One way to look at the "danger" of climate change is to compare the recent $50 trillion dollar haircut to the world's economy to the $9 trillion dollar best estimate of the cost of adapting to global warming. Given a choice, if we could have saved that $50 trillion, we would have $41 trillion left over after fixing the damage of global warming. It is important to keep the issue of global warming in perspective. It must be viewed in the context of other perhaps much more serious problems which pose much graver threats to mankind. Our decisions about renewable energy should be made based on the predicted depletion of fossil fuel resources. It is not necessary to stop using them and in fact we should be expanding oil and gas exploration in the US to reduce our dependence on foreign oil, since there is no immediate alternative to its continued widespread use.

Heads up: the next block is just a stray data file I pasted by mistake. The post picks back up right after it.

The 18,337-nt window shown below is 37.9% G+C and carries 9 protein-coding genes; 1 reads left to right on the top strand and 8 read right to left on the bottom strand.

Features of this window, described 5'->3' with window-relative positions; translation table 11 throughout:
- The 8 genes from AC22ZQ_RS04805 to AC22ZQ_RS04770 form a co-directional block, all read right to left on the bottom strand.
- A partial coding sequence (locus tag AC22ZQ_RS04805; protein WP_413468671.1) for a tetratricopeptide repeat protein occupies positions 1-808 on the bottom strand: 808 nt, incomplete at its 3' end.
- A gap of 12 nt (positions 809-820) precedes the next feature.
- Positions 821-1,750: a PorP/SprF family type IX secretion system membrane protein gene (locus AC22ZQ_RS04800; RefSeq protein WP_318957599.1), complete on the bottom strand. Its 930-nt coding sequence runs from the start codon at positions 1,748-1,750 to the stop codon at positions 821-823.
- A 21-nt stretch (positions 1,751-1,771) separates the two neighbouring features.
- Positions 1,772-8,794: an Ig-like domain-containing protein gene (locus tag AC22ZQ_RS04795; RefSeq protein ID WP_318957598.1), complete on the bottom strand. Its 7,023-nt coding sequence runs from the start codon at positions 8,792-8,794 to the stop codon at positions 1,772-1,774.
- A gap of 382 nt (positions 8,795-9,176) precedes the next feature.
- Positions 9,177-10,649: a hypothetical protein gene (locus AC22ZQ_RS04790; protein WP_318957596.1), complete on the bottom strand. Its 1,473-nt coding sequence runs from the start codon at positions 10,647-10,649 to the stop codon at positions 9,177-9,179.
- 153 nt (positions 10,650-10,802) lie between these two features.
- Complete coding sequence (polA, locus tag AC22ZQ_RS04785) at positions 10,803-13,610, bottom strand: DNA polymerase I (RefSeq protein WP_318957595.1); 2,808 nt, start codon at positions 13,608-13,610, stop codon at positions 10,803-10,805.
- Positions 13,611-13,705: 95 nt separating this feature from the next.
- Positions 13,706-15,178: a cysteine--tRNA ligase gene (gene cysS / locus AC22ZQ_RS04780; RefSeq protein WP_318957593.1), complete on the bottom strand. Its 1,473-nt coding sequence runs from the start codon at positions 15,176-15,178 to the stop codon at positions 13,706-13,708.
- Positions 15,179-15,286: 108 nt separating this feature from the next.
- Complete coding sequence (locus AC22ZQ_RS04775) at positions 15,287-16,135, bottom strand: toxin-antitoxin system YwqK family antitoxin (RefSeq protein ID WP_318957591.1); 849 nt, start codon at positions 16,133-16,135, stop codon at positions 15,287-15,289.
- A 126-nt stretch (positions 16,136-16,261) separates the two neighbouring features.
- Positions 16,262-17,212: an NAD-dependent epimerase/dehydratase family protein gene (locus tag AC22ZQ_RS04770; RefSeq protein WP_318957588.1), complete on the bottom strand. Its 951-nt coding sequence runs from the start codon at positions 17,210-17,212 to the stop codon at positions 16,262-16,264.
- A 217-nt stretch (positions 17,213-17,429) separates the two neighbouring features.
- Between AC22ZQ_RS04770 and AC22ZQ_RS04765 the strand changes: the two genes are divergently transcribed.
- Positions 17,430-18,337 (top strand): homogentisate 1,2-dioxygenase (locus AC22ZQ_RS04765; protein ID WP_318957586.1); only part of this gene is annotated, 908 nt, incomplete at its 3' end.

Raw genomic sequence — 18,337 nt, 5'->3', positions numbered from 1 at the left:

Mick said...

I do present elements of what these people say to my students, but as many of their ideas are so easily falsified, the presentations don't last long.

Easily falsifiable: CO2 is not a greenhouse gas. This is, frankly, laughable at this point. But since we can easily demonstrate in the lab that it is a greenhouse gas, I go over those experiments.

Easily falsifiable: 2008 was a "warming reversal." Just take the following data set, and graph it, or better, do a regression analysis of AAT and CO2 on year:

Year Global AAT CO2
1998 0.492 367.94
1999 0.3089 369.04
2000 0.2774 370.46
2001 0.4054 372.36
2002 0.4598 374.92
2003 0.4719 377.03
2004 0.4478 378.43
2005 0.5223 382.2
2006 0.54 382.94
2007 0.55 383
2008 0.48 385

Either the graph or the analysis, to any reasonable statistician, shows exactly how ridiculous it was that denialists jumped on the slight drop in 2008 AAT (attributable to La Nina) to pretend that global warming has "stopped".

By the way, if you don't happen to know how to run this simple analysis, should you be trying to publish your ideas on climate change so widely? Isn't that irresponsible of you?